Ms. McGough said there is a false rumor circulating in the borough that the city firefighters will be taking over firefighting duties in January as council plans to get rid of the borough's volunteer fire company.

She said the rumor it totally untrue.

In the code enforcement report for August, borough manager Rick Hopkinson reported there were 253 violations, resulting in 227 notices and 26 legal filings.

There were 20 hearings in front of District Magistrate Richard King.

Twenty-seven rental licenses were issued for 74 units, and five occupancy permits were issued for homes on Hays, Hervey, Margaret, Ormsby, and Stamm.

Three building permits and one zoning permit were issued.

Last month council appointed Mr. Hopkinson to the position of code enforcement officer. He performs these duties along with his existing duties as borough manager.

The appointment will expire upon the hiring of a new code enforcement officer.

In public safety, Councilman Justin Viale reported a gun bash fundraiser held on Sept. 8 raised $19,549. Proceeds were split between the borough fire and police departments.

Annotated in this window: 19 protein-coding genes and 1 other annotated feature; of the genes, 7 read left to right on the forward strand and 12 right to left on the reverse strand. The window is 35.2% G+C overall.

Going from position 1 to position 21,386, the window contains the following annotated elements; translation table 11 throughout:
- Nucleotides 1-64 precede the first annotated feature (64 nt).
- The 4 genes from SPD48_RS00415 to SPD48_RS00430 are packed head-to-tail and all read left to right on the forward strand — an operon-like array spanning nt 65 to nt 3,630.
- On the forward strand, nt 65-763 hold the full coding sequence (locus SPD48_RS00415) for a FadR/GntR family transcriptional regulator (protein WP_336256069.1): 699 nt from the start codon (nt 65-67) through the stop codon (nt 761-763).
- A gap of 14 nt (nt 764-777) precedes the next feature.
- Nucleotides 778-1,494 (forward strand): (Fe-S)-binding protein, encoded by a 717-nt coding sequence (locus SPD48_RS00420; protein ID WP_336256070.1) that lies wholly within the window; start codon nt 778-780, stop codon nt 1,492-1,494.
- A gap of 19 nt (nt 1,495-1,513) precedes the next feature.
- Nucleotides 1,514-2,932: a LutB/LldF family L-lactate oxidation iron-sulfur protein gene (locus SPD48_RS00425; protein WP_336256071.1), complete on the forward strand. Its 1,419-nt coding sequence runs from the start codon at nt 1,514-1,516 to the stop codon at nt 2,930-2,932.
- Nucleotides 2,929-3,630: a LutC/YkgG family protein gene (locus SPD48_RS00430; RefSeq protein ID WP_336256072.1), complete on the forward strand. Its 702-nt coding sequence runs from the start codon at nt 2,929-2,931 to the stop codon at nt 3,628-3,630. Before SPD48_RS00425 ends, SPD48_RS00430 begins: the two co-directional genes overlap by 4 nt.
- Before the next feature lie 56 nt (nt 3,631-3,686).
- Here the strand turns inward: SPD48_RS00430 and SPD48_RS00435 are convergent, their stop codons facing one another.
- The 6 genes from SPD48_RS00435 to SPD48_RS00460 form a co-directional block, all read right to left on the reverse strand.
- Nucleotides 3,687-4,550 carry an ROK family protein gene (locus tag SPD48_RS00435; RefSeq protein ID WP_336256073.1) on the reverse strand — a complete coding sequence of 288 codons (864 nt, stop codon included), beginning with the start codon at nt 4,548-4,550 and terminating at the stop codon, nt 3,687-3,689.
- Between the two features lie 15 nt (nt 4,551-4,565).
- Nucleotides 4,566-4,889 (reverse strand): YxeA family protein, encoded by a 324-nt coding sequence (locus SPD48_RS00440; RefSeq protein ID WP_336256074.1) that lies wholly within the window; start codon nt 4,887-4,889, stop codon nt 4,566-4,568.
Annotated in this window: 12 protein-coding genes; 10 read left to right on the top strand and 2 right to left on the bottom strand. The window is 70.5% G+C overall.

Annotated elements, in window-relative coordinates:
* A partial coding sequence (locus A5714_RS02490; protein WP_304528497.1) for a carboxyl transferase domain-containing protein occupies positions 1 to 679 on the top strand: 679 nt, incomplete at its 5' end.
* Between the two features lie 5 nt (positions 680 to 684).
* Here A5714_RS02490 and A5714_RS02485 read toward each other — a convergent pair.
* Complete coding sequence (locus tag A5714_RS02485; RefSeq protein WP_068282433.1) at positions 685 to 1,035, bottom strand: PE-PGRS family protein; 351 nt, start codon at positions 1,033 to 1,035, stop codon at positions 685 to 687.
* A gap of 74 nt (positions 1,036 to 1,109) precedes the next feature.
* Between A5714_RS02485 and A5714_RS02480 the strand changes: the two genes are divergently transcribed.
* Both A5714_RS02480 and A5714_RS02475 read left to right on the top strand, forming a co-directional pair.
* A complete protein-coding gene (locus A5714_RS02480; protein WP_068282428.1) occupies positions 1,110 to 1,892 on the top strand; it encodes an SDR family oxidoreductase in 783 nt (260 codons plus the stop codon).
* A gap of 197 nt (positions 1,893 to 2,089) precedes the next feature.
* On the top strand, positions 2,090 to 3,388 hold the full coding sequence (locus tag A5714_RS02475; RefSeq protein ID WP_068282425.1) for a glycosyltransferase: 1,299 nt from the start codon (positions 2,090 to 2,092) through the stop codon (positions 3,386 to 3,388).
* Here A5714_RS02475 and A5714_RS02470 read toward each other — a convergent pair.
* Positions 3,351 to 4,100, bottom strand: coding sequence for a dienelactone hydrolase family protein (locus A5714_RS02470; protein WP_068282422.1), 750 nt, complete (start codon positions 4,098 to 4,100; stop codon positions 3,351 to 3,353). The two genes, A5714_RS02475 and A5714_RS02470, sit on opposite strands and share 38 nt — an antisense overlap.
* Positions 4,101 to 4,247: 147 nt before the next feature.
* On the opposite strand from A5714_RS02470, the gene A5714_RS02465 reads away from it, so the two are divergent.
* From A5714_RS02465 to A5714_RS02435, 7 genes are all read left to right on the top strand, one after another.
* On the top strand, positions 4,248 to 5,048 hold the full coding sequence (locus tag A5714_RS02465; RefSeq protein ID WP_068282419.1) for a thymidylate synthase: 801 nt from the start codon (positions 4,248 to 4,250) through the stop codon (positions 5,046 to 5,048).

In the public works report for August, Councilman Dave Lowe reported that routine facility maintenance was conducted, like emptying trash, cleaning/sweeping, and re-stocking supplies. Trash cans were emptied three times per week in the business district, and tires and TVs were picked up throughout the borough.

Personnel repaired stop signs on Louisa and Quincy, and installed a "children playing" sign on Verena.

In Transverse and Ormsby parks, workers emptied trash cans/spot swept three times per week. Grass was also cut on vacant properties on Amanda, Anthony, Arlington, Brownsville, Church, Hays, Frederick, Giffin, Hervey, Louisa, Ottillia, Stamm, and others.